GOP Leaders: Roy Moore ‘Must Step Aside’ If Allegations Of Underage Sexual Encounter True

Former Alabama Chief Justice and U.S. Senate candidate Roy Moore during speaks during his election party, Tuesday, Sept. 26, 2017, in Montgomery, Ala. Moore won the Alabama Republican primary runoff for U.S. Senate on Tuesday, defeating an appointed incumbent backed by President Donald Trump and allies of Sen. Mitch McConnell. (AP Photo/Brynn Anderson)
Brynn Anderson/AP

Senate Republican leaders were quick to distance themselves from Alabama Senate candidate Roy Moore (R) after allegations emerged that he’d sought relationships with multiple teenage women, saying if the accusations are true he must drop out of his Senate race.

“If these allegations are true, he must step aside,” Senate Majority Leader Mitch McConnell (R-KY) said in a statement Thursday afternoon, shortly after a bombshell Washington Post report in which a number of women accused Moore of coming onto them when they were teenagers — including a 14-year-old girl who said he initiated a sexual encounter.

“If it is true, I don’t think his candidacy is sustainable, but we believe in a presumption of innocence until proven guilty and so I think it’s important for the facts to come out,” Sen. John Cornyn (R-TX) told reporters. “It’s not just an allegation, it’s a story. There has to be something more to it so I’m interested in seeing what substantiation there is for the story.”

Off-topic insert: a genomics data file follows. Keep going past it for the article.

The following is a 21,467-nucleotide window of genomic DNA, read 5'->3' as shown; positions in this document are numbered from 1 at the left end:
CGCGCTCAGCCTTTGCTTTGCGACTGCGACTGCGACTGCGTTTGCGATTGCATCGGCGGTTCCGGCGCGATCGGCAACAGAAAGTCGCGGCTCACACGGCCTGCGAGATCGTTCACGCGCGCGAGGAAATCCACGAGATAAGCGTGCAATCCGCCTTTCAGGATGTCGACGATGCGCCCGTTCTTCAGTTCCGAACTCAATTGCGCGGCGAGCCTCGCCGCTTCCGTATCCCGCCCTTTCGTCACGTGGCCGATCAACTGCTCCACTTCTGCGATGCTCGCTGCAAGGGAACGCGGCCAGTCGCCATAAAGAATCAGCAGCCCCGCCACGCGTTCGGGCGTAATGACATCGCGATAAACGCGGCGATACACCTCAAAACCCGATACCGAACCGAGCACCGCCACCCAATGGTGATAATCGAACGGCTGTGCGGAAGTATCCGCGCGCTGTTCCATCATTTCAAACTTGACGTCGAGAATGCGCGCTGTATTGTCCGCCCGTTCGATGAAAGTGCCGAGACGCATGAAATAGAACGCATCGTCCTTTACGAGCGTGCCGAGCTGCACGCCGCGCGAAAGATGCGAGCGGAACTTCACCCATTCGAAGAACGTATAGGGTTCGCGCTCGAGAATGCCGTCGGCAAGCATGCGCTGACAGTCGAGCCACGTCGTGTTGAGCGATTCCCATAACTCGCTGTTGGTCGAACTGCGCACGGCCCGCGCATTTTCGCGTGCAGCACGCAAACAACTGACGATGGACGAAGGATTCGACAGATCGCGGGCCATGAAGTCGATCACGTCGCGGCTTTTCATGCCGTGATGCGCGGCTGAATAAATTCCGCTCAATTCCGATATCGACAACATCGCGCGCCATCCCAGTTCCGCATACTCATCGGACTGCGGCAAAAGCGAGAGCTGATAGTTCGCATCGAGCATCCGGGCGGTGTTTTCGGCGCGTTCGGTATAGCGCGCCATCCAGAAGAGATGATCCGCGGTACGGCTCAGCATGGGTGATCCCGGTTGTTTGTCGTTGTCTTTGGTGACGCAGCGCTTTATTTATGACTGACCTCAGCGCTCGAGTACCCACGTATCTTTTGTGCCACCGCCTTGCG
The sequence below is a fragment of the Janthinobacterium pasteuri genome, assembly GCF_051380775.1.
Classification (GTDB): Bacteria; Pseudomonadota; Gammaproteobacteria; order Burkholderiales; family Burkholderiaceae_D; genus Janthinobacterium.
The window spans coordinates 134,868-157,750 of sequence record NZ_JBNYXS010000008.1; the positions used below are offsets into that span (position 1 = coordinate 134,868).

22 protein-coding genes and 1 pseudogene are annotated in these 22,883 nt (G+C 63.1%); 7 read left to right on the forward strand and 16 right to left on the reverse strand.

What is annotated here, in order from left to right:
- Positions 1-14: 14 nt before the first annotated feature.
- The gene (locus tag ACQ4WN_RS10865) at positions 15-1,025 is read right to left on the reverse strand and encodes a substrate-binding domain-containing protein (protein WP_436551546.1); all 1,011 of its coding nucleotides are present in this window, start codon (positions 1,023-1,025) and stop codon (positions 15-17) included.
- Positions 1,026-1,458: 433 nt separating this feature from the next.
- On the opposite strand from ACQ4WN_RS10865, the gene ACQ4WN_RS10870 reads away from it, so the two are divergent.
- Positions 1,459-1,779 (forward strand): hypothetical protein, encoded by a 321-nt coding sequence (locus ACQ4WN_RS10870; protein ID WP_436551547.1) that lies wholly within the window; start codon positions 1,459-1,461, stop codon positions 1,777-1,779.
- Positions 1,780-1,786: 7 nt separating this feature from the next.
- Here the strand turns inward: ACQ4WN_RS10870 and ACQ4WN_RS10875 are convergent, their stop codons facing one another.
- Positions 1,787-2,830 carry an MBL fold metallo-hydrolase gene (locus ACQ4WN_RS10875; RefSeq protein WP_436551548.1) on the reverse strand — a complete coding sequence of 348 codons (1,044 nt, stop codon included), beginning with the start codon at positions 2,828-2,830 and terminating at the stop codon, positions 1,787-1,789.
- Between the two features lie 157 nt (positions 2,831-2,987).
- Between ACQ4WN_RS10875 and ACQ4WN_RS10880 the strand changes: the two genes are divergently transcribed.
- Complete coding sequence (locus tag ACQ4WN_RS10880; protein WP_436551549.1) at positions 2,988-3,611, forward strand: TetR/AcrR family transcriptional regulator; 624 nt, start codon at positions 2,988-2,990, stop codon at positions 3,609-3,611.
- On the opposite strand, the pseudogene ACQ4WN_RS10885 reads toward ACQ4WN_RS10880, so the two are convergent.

Those statements from Cornyn and McConnell offer Moore plenty of wiggle room, as he’s vociferously denying the allegations while calling the Washington Post liars.

“This garbage is the very definition of fake news and intentional defamation,” Moore’s campaign said in a Thursday afternoon statement.

Most other Republican senators took the same “if true” stance as McConnell as the news trickled out.

“If that’s true, then he wouldn’t belong in the Senate,” Sen. Richard Shelby (R-AL) told reporters shortly after the news broke.

“If the allegations are true, yes, I think he should step aside,” Sen. Rob Portman (R-OH) told reporters shortly after the news broke. “It’s very troubling. If the story’s true, I would hope that he would do the right thing and step aside.”

One exception: Sen. John McCain (R-AZ).

According to Alabama law, Moore cannot be removed from the ballot — but if the state Republican Party pulls its endorsement, votes for him won’t count and it can run a write-in candidate. There was buzz around Capitol Hill in the immediate aftermath of the explosive report that’s the path Republicans might pursue.

Moore has had a large but not insurmountable lead in most polls against Democrat Doug Jones in deep red Alabama ahead of the Dec. 12 election to fill Attorney General Jeff Sessions’ old Senate seat.

But Moore has so far been fiercely defiant, and doesn’t seem likely to listen to GOP leaders who’d endorsed his primary opponent and spent millions to defeat him.

His campaign has so far shown no signs of being ready to quit.

“Judge Roy Moore has endured the most outlandish attacks on any candidate in the modern political arena, but this story in today’s Washington Post alleging sexual impropriety takes the cake,” Moore’s campaign said in a statement. “National liberal organizations know their chosen candidate Doug Jones is in a death spiral, and this is their last ditch Hail Mary.”


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